The quilt was not the one he had sat on earlier in the day, but one that had been washed and dried in the courtyard. Yan Yue imagined he could smell the perfume of plum blossoms and sunshine on it, and the coolness of spring air. He did not associate these scents with night—these past few months had made him crave Shuo Han’s scent: sandalwood, cinnamon and the bitter-sharp note of sex—but they comforted him nonetheless.

He had grown used to sleeping beside Shuo Han, and now, lying awake in the wide bed, he missed his lord’s warmth. He pulled the quilt up to his chin and snuggled beneath it, waiting for sleep.

Around him, the hall breathed as the night breeze swept over Chang’an. Yan Yue half-closed his eyes so the flames from the lamps blurred his vision. He yawned, genuinely tired this time, and shifted restlessly. Whenever he felt the tug of sleep draw him in, he would hear something—a whisper of the wind through the branches of the plum tree, or the slide of a night bird’s feet over the tiles on the roof, and it would wake him again.

Staring around the unfamiliar room, Yan Yue did not want to consider the possibility of ghosts. Such a thing seemed foolish. He closed his eyes and told himself that his disquiet resulted from sleeping far away from Shuo Han in an old, silent part of the mansion.

Yan Yue opened his eyes suddenly. His body had gone cold with shock as he realised that, the whole time he walked around the room with the candle, the floorboards had not creaked once.

He lay still, listening to the sound of his pulse thumping nervously. Then he muttered and sighed, turning over beneath the quilt and making as much noise as possible. He faced the wall and drew the quilt over his head.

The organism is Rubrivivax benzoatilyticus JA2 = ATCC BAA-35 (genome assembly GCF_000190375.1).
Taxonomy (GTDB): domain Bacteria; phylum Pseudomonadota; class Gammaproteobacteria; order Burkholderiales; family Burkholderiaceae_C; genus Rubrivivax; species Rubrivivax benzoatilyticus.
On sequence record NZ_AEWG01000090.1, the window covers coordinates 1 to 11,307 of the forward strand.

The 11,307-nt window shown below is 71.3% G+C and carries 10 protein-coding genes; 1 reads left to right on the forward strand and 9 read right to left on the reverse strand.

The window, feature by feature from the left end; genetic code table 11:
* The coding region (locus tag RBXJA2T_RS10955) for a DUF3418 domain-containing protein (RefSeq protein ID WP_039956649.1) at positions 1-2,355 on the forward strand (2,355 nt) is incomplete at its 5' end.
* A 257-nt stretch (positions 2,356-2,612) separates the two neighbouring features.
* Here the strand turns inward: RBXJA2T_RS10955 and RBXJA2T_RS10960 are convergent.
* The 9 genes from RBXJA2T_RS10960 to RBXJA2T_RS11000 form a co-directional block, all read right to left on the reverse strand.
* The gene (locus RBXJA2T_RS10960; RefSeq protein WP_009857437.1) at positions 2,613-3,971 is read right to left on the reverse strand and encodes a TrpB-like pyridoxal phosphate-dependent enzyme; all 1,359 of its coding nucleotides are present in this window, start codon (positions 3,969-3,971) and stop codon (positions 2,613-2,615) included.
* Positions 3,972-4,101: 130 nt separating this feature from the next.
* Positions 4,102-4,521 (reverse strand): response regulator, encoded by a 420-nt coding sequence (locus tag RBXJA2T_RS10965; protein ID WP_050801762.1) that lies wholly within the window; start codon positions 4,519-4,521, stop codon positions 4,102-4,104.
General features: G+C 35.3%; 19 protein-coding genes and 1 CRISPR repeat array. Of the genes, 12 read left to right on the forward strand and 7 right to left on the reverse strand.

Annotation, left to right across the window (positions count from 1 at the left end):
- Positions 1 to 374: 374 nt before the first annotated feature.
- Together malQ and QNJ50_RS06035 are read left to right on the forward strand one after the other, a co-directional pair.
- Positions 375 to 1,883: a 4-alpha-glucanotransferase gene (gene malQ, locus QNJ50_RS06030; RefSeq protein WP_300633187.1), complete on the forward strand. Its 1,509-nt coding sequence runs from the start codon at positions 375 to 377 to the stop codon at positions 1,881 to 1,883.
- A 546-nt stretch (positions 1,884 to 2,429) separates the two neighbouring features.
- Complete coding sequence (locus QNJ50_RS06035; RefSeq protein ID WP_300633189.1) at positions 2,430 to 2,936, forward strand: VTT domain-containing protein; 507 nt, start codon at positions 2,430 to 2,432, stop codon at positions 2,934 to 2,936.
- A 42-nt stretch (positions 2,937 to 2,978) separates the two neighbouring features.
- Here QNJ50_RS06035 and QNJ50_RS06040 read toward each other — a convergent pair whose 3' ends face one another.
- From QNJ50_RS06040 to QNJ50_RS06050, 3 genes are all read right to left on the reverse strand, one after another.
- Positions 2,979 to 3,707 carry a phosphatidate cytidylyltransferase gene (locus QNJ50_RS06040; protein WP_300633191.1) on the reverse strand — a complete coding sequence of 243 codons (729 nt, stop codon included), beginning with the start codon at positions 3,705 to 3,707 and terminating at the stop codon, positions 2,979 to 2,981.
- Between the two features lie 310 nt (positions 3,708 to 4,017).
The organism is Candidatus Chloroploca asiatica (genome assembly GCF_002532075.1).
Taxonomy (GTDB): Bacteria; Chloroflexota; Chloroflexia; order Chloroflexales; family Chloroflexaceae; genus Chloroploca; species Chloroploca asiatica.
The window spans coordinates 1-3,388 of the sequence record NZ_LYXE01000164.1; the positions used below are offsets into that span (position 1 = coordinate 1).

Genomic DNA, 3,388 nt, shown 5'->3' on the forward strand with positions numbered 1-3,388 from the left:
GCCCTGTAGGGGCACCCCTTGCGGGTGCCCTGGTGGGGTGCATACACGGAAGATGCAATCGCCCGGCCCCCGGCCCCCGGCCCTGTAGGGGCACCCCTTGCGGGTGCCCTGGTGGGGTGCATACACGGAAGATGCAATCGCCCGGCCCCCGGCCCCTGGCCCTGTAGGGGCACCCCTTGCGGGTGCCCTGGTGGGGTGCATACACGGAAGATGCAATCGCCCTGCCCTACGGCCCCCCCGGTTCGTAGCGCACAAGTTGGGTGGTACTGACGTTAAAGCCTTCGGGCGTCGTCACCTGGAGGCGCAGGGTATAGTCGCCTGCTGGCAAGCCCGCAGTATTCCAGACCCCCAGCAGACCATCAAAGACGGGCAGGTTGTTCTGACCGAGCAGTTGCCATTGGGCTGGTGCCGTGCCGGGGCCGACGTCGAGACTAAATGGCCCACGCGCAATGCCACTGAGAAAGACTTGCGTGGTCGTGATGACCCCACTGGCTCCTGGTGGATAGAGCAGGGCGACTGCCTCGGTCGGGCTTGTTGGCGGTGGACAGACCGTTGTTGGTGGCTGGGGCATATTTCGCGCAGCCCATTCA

By the middle of the third watch, Yan Yue was asleep.

He didn’t know what woke him, but it felt like a sudden jolt into awareness rather than a slow, languid drift. Yan Yue clasped the quilt in one hand and mumbled into the pillow-roll. He’d been sleeping half on his front and half on his side, so without thinking he turned over onto his back.

The room was dark. The lamps had gone out. He could smell the perfumed oil still lingering in the air.

He blinked at the pale blue-grey light that filtered through the window screens. Somewhere distant, he could hear the steady pounding of drumbeats marking the end of the watch. Yan Yue covered his face with his hands and yawned. When he dropped his hands back onto the quilt and looked towards the light again, his heart momentarily stopped beating.

A figure stood in front of the windows.

Yan Yue was so terrified he couldn’t make a sound. His hands clutched desperately at the quilt until they spasmed with tension. It was only this brief spurt of pain that made him take note of the figure before him.